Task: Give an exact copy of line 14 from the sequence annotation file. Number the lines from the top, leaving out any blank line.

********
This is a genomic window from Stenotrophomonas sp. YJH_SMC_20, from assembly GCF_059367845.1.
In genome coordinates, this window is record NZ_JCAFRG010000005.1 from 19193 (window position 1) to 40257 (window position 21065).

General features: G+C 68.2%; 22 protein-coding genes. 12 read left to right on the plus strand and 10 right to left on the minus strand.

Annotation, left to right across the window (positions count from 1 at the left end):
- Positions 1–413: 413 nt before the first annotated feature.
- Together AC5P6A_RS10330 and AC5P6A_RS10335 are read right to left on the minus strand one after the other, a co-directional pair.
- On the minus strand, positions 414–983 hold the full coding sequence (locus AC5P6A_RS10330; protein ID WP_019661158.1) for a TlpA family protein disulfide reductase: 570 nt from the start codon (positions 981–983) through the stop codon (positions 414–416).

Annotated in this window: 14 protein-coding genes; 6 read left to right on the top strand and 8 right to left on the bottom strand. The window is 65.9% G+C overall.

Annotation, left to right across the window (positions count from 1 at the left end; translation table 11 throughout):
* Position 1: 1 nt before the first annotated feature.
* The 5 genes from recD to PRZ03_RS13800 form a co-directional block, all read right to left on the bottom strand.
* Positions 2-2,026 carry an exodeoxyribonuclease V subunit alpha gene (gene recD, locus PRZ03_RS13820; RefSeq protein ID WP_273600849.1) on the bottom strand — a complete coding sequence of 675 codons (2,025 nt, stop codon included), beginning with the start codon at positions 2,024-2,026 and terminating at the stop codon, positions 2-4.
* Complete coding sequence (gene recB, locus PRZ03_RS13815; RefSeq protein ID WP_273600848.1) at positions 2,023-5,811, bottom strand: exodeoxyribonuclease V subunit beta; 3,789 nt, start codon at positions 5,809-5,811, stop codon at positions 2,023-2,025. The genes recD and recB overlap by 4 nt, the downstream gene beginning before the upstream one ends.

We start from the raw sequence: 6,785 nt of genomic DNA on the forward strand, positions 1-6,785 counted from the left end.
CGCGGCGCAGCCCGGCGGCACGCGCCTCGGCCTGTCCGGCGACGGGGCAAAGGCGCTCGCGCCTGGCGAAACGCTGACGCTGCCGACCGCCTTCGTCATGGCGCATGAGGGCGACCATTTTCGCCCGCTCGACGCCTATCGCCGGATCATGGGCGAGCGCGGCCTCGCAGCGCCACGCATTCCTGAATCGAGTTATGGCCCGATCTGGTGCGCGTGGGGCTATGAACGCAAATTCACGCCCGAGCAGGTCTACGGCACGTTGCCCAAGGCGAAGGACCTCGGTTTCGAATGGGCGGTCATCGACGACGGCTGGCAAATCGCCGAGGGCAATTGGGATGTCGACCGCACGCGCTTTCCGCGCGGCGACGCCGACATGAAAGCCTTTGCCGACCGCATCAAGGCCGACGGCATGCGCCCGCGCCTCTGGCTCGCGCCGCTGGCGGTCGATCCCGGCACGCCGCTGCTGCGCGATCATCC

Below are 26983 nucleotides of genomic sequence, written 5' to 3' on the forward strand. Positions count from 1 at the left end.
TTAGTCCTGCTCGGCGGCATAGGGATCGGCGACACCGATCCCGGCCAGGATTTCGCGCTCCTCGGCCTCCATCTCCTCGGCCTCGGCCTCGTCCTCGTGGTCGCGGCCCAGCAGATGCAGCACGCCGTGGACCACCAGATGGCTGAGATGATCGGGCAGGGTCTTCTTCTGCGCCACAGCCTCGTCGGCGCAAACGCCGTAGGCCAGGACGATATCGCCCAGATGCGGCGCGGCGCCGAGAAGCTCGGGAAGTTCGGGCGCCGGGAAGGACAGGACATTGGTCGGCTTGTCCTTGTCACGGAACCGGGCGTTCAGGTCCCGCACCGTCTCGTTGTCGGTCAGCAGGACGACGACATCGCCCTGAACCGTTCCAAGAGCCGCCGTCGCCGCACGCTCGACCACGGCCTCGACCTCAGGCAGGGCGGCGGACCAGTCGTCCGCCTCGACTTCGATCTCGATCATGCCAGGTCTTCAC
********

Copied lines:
We start from the raw sequence: 6,785 nt of genomic DNA on the forward strand, positions 1-6,785 counted from the left end.